On 13 October 2017 at 19:32, Yury Selivanov email@example.com wrote:
It seems simpler to have one specially named and specially called function be special, rather than make the semantics more complicated for all functions.
It's not possible to special case __aenter__ and __aexit__ reliably (supporting wrappers, decorators, and possible side effects).
I still don't understand what Steve means by "more usable", to be honest.
I'd consider myself a "non-expert" in async. Essentially, I ignore it
But I do see value in the context variable proposals here - if only in terms of them being a way to write my code to respond to external settings in an async-friendly way. I don't follow the underlying justification (which is based in "we need this to let things work with async/coroutines) at all, but I'm completely OK with the basic idea (if I want to have a setting that behaves "naturally", like I'd expect decimal contexts to do, it needs a certain amount of language support, so the proposal is to add that). I'd expect to be able to write context variables that my code could respond to using a relatively simple pattern, and have things "just work". Much like I can write a context manager using @contextmanager and yield, and not need to understand all the intricacies of __enter__ and __exit__. (BTW, apologies if I'm mangling the terminology here - write it off as part of me being "not an expert" :-))
What I'm getting from this discussion is that even if I do have a simple way of writing context variables, they'll still behave in ways that seem mildly weird to me (as a non-async user). Specifically, my head hurts when I try to understand what that decimal context example "should do". My instincts say that the current behaviour is wrong - but I'm not sure I can explain why. So on that example, I'd ask the following of any proposal:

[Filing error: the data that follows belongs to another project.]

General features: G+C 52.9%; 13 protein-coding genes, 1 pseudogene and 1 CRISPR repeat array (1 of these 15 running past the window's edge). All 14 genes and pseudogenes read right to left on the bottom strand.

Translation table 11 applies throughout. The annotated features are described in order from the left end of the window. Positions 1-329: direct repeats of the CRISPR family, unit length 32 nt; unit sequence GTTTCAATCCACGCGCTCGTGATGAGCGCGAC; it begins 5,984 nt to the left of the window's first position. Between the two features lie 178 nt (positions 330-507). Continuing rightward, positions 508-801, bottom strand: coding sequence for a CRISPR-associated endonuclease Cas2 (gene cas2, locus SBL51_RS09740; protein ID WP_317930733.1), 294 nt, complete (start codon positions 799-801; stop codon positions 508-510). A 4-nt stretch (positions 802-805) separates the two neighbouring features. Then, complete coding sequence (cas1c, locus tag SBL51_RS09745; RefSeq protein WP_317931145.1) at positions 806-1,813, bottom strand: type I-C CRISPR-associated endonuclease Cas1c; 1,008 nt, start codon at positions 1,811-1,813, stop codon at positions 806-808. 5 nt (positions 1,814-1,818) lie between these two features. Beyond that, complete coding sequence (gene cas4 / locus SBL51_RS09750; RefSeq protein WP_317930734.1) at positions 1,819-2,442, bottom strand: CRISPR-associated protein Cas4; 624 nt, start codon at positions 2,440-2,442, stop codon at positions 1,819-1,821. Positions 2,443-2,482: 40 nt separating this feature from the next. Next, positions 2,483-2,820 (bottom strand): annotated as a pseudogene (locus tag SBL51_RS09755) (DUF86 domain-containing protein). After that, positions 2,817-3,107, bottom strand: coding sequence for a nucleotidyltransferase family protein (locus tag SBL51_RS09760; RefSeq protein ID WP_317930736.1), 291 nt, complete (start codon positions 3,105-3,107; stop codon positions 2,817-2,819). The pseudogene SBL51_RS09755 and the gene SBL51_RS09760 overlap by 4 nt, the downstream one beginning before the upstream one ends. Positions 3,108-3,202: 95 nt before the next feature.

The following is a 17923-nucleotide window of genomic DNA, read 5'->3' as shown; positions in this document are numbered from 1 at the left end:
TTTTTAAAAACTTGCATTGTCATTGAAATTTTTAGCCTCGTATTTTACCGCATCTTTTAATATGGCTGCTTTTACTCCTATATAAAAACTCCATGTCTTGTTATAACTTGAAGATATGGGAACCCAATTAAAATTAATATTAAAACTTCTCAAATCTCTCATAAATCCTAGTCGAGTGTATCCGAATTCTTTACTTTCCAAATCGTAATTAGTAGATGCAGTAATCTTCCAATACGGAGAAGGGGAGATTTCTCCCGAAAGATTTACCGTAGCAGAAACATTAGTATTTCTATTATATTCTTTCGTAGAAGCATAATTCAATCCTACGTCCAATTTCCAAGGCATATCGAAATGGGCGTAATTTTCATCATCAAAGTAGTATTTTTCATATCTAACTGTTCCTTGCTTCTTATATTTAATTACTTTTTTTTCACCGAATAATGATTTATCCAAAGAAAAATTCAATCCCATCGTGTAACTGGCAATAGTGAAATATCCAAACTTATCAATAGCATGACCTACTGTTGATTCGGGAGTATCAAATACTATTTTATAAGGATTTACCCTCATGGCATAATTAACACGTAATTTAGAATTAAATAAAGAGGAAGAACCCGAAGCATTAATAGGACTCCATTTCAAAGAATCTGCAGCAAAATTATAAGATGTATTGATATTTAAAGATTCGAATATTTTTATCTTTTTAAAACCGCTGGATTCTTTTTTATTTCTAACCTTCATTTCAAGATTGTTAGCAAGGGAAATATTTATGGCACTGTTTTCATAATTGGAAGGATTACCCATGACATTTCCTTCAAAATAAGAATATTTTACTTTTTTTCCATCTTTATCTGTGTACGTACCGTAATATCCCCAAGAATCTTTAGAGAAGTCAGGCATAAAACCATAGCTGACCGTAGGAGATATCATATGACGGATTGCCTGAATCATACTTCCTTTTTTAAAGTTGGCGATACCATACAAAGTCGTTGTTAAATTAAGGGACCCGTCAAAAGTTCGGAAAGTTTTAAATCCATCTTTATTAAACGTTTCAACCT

I'm assuming here that "settings that affect how a library behave" is a common requirement, and the PEP is intended as the "one obvious way" to implement them.
Nick's other async refactoring example is different. If the two forms he showed don't behave identically in all contexts, then I'd consider that to be a major problem. Saying that "coroutines are special" just reads to me as "coroutines/async are sufficiently weird that I can't expect my normal patterns of reasoning to work with them". (Apologies if I'm conflating coroutines and async incorrectly - as a non-expert, they are essentially indistinguishable to me). I sincerely hope that isn't the message I should be getting - async is already more inaccessible than I'd like for the average user.
The fact that Nick's async example immediately devolved into a discussion that I can't follow at all is fine - to an extent. I don't mind the experts debating implementation details that I don't need to know about. But if you make writing context variables harder, just to fix Nick's example, or if you make using async code like (either of) Nick's forms harder, then I do object, because that's affecting the end user experience.
In that context, I take Steve's comment as meaning "fiddling about with how __aenter__ and __aexit__ work is fine, as that's internals that non-experts like me don't care about - but making context variables behave oddly because of this is not fine".
Apologies if the above is unhelpful. I've been lurking but not commenting here, precisely because I am a non-expert, and I trust the experts to build something that works. But when non-experts were explicitly mentioned, I thought my input might be useful.
The following quote from the Zen seems particularly relevant here:
If the implementation is hard to explain, it's a bad idea.
(although the one about needing to be Dutch to understand why something is obvious might well trump it ;-))